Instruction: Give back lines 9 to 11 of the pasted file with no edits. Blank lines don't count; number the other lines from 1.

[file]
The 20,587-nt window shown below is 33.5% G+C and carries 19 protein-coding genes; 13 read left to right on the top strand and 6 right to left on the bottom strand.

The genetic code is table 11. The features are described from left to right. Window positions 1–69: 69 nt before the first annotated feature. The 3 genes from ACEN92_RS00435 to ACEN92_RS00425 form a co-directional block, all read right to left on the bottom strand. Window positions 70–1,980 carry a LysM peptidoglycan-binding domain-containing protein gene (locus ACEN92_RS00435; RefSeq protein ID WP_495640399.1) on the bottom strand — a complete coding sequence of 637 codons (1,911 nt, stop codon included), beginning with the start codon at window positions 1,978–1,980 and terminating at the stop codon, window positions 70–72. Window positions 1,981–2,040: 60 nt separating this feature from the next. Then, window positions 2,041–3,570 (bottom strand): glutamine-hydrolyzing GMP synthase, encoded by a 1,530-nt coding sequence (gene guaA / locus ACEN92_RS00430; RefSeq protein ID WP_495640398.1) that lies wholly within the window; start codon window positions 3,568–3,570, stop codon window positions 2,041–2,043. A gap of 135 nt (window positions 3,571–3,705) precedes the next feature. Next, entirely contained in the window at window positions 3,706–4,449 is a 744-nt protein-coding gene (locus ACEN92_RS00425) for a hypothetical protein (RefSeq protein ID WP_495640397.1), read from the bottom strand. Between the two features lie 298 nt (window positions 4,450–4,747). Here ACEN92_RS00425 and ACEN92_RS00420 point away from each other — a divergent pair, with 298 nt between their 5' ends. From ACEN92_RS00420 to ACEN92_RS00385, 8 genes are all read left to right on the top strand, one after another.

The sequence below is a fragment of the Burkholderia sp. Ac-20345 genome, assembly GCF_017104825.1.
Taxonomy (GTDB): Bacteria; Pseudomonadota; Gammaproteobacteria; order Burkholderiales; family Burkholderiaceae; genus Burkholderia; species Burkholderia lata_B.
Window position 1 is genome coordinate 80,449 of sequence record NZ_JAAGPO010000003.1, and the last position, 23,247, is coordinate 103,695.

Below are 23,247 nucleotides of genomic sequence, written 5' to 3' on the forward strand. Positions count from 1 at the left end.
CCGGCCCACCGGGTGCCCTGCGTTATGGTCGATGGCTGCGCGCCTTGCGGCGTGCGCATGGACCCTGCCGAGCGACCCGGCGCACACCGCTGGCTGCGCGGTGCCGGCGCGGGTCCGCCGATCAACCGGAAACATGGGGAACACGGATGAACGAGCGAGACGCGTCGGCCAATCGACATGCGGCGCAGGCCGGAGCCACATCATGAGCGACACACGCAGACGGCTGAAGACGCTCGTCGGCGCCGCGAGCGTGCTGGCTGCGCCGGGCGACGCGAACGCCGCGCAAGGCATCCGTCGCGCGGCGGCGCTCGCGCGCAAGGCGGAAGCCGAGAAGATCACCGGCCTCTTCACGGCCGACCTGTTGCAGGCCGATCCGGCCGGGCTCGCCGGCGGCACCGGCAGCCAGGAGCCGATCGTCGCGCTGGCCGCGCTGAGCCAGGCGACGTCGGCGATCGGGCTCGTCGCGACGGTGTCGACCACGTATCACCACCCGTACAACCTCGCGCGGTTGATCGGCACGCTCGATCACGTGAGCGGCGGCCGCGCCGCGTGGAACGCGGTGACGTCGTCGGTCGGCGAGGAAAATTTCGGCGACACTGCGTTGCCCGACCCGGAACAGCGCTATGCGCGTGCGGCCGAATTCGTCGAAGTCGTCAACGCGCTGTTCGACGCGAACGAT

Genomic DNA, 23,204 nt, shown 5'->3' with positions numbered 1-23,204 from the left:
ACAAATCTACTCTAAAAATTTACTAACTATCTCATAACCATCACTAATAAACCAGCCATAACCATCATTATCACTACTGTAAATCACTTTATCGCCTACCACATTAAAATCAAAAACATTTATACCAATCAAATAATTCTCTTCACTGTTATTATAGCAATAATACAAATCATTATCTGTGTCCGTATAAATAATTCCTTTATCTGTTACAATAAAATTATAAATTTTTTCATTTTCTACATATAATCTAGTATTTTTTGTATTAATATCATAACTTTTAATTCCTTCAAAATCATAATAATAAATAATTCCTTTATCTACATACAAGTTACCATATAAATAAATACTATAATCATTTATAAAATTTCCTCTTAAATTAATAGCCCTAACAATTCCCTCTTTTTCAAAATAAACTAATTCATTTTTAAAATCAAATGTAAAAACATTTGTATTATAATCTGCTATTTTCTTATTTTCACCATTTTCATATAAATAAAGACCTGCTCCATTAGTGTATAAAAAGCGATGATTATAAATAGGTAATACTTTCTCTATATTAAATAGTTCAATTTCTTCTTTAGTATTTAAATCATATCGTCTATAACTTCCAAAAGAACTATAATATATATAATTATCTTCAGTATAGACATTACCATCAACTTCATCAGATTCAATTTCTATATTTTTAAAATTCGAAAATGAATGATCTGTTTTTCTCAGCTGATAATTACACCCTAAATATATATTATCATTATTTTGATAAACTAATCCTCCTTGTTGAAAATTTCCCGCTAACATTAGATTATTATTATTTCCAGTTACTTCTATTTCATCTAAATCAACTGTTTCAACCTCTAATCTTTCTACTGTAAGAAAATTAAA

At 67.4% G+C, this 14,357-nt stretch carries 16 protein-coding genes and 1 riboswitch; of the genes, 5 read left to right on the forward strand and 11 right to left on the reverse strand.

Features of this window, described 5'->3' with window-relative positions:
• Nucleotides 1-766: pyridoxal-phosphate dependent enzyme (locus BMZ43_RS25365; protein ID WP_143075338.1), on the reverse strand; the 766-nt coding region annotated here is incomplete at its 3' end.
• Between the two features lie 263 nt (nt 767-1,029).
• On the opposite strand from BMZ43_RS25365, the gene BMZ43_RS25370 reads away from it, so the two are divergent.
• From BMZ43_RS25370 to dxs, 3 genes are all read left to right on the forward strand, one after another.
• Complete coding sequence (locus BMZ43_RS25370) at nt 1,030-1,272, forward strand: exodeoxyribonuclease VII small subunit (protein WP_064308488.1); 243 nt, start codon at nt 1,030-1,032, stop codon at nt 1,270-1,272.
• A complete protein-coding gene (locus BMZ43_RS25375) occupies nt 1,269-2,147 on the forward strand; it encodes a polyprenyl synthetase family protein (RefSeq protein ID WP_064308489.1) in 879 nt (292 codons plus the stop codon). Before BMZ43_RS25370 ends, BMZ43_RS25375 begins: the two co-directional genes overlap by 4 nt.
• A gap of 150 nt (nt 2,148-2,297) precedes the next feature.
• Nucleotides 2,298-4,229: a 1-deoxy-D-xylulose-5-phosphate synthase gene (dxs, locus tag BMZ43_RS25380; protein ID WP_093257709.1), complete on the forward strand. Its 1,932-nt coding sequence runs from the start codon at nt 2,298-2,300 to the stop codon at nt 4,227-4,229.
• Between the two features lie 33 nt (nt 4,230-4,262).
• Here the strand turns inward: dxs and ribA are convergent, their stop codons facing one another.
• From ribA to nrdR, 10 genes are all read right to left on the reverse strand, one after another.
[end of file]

ACAAATCTACTCTAAAAATTTACTAACTATCTCATAACCATCACTAATAAACCAGCCATAACCATCATTATCACTACTGTAAATCACTTTATCGCCTACCACATTAAAATCAAAAACATTTATACCAATCAAATAATTCTCTTCACTGTTATTATAGCAATAATACAAATCATTATCTGTGTCCGTATAAATAATTCCTTTATCTGTTACAATAAAATTATAAATTTTTTCATTTTCTACATATAATCTAGTATTTTTTGTATTAATATCATAACTTTTAATTCCTTCAAAATCATAATAATAAATAATTCCTTTATCTACATACAAGTTACCATATAAATAAATACTATAATCATTTATAAAATTTCCTCTTAAATTAATAGCCCTAACAATTCCCTCTTTTTCAAAATAAACTAATTCATTTTTAAAATCAAATGTAAAAACATTTGTATTATAATCTGCTATTTTCTTATTTTCACCATTTTCATATAAATAAAGACCTGCTCCATTAGTGTATAAAAAGCGATGATTATAAATAGGTAATACTTTCTCTATATTAAATAGTTCAATTTCTTCTTTAGTATTTAAATCATATCGTCTATAACTTCCAAAAGAACTATAATATATATAATTATCTTCAGTATAGACATTACCATCAACTTCATCAGATTCAATTTCTATATTTTTAAAATTCGAAAATGAATGATCTGTTTTTCTCAGCTGATAATTACACCCTAAATATATATTATCATTATTTTGATAAACTAATCCTCCTTGTTGAAAATTTCCCGCTAACATTAGATTATTATTATTTCCAGTTACTTCTATTTCATCTAAATCAACTGTTTCAACCTCTAATCTTTCTACTGTAAGAAAATTAAA

At 67.4% G+C, this 14,357-nt stretch carries 16 protein-coding genes and 1 riboswitch; of the genes, 5 read left to right on the forward strand and 11 right to left on the reverse strand.

Features of this window, described 5'->3' with window-relative positions: